The Ambiguities of the Council

A reader writes:

Hey Mark, have you read anything about the recent comments by Cardinal Kasper that Vatican II was “deliberately ambiguous”? Some traditionalists are making a lot of noise about this.

One, whom I consider a friend, Dr. Phil Blosser, has this article:

Although he cites Sungenis at one point (just to say he reported on the story), he seems to raise some valid questions.

So, I’d like to hear what more mainstream Catholic voices like you and Jimmy Akin have to say about this, and what it would mean if it were true.

Anyway, I’d love to know what you think.

You know Phil too? Small world! A very fine man. We’ve had lunch on a couple of occasions, if memory serves, when he’s made the haj out to Seattle. And we have a mutual friend, a Chestertonian, who spent a happy evening once years ago, wandering around DC with Bob Sungenis, smoking cigars (if I recall the story correctly).

I don’t know how “mainstream” I am nor what my view is worth particularly, but since you ask–and I *am* Irish–here it is: Meh.

From what I gather, Kasper’s remarks about ambiguity signal to folks like Phil that lefties were at work in the Council watering things down and allowing dissent to seep into the Church. That’s one possible read and I can respect their jitters. But I don’t share them. Certainly, there were all sorts of conflicting agendas at the Council as there have been at every council the Church ever held. Councils are moments in the life of the Church where, in the fine phrase of Fr. Robert Barron, the Church “holds herself in suspense” while she makes up her mind about something. While that process goes on, all sorts of things are in play and one of the things that happens is that the Church sometimes puts off for another day certain definite statements or plans. That’s because (particularly at an intensely pastoral council like V2) what the Church is attempting is nothing less than this:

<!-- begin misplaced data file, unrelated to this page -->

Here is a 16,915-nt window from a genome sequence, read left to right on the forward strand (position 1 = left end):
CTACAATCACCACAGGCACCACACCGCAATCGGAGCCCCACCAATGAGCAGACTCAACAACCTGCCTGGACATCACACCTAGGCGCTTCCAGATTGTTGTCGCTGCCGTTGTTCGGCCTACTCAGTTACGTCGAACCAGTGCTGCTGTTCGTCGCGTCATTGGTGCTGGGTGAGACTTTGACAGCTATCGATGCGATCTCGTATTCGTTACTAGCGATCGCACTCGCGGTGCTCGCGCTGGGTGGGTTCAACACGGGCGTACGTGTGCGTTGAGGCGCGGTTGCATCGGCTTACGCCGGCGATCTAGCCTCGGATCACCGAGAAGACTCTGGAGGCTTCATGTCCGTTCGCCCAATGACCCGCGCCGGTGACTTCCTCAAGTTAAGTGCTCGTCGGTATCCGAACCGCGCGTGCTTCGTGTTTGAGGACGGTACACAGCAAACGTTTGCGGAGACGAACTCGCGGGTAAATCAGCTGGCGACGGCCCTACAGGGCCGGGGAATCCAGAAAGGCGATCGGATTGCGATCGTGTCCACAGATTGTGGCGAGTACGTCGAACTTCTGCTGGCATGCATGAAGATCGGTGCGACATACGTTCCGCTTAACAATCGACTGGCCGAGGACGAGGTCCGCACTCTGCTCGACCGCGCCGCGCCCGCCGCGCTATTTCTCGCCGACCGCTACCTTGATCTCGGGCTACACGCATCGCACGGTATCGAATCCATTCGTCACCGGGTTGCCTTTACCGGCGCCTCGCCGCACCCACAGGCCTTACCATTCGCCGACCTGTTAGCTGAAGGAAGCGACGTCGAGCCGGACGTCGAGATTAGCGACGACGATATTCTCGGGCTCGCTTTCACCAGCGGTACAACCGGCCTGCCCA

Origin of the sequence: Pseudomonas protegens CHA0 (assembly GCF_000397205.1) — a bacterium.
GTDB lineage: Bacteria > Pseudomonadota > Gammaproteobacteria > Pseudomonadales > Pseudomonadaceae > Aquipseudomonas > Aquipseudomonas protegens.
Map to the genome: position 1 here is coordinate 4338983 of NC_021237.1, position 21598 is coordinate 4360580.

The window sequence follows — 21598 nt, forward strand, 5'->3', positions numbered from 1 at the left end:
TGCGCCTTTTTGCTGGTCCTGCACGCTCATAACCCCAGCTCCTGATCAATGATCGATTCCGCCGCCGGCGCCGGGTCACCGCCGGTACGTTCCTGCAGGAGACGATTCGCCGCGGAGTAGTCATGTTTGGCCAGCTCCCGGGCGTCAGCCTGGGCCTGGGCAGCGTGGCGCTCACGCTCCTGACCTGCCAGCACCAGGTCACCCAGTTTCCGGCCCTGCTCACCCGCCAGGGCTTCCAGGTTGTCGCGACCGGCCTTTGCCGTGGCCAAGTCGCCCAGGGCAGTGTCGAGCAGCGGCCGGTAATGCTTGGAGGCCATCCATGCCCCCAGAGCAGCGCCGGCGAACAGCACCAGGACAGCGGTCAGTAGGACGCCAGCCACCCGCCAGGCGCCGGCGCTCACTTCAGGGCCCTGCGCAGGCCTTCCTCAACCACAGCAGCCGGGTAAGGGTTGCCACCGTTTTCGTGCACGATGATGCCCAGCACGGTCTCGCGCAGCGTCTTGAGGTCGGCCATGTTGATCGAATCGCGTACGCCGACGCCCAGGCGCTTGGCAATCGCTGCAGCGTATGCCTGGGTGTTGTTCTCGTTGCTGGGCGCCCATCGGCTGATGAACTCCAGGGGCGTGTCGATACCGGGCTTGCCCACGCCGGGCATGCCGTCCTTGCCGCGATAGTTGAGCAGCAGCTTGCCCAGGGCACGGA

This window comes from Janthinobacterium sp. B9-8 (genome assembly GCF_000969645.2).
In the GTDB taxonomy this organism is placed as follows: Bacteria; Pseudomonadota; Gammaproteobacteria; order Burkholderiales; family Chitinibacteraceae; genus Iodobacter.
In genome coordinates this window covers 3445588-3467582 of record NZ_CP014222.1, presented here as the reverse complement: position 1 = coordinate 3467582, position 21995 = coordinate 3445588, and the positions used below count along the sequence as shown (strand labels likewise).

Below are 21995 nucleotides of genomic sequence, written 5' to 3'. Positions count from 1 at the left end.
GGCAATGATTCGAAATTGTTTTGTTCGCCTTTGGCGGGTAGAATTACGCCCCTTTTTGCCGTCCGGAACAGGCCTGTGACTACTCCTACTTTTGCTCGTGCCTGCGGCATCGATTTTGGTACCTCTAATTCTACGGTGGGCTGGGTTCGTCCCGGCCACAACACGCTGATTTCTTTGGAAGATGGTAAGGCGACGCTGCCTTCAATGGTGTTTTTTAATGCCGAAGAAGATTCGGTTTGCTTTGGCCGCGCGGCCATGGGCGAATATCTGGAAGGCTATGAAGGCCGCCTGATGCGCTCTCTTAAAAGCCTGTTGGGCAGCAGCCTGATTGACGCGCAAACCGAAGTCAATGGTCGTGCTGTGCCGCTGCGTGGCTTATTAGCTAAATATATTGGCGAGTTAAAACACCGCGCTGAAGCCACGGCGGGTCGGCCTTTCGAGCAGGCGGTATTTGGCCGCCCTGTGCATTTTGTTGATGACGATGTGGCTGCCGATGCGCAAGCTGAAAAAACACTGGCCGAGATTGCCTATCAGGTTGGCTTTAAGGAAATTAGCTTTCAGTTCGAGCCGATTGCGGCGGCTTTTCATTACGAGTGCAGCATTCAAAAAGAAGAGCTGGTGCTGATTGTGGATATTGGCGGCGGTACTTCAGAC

So it has always seemed obvious to me that it is not news that the Council was deliberately ambiguous about certain things. Indeed, I’m kind of puzzled by the notion that this is an admission, much less a shocking one.

For my part, I don’t have many issues with the council itself. Rather, I think the blunder was in the implementation of the Council and, in particular, the mistake notion of “keeping alive the spirit of the Council”. Again, cribbing from Fr. Robert Barron, the problem with this approach to the Council is that it is like Peter suggesting to Jesus on the Mount of Transfiguration that we build booth and live there forever. But the point of mountaintop experiences is to come down from the mountain and *do* something. “Keeping alive the spirit of the Council” boiled down to remaining in a permanent state of suspense: “ever learning and never able to come to a knowledge of the truth” (as Paul warns). The papacy, from JPII to Francis, has steadfastly resisted this and with good reason: the faith has to be enfleshed in action, not endlessly debated. There’s plenty to enflesh even *with* the stuff left ambiguous by the Council.

That’s my take anyhow. Say hello to Phil for me if you talk to him.

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